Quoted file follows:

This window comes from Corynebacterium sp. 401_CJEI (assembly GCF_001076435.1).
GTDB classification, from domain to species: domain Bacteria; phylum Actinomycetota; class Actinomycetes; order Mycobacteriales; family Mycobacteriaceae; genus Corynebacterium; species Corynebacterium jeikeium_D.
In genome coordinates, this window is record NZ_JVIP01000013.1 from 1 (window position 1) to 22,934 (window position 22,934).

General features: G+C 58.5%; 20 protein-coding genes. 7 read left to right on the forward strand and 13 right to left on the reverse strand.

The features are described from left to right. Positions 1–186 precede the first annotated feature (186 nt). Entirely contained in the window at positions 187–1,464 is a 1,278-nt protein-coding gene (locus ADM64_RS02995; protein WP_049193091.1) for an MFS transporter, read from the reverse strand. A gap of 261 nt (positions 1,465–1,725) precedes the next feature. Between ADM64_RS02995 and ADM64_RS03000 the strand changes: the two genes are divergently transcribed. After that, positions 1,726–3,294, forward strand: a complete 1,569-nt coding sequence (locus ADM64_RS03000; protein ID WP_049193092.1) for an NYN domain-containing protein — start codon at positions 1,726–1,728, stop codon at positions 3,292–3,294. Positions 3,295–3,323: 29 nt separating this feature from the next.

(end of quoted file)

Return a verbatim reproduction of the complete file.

This window comes from Corynebacterium sp. 401_CJEI (assembly GCF_001076435.1).
GTDB classification, from domain to species: domain Bacteria; phylum Actinomycetota; class Actinomycetes; order Mycobacteriales; family Mycobacteriaceae; genus Corynebacterium; species Corynebacterium jeikeium_D.
In genome coordinates, this window is record NZ_JVIP01000013.1 from 1 (window position 1) to 22,934 (window position 22,934).

General features: G+C 58.5%; 20 protein-coding genes. 7 read left to right on the forward strand and 13 right to left on the reverse strand.

The features are described from left to right. Positions 1–186 precede the first annotated feature (186 nt). Entirely contained in the window at positions 187–1,464 is a 1,278-nt protein-coding gene (locus ADM64_RS02995; protein WP_049193091.1) for an MFS transporter, read from the reverse strand. A gap of 261 nt (positions 1,465–1,725) precedes the next feature. Between ADM64_RS02995 and ADM64_RS03000 the strand changes: the two genes are divergently transcribed. After that, positions 1,726–3,294, forward strand: a complete 1,569-nt coding sequence (locus ADM64_RS03000; protein ID WP_049193092.1) for an NYN domain-containing protein — start codon at positions 1,726–1,728, stop codon at positions 3,292–3,294. Positions 3,295–3,323: 29 nt separating this feature from the next.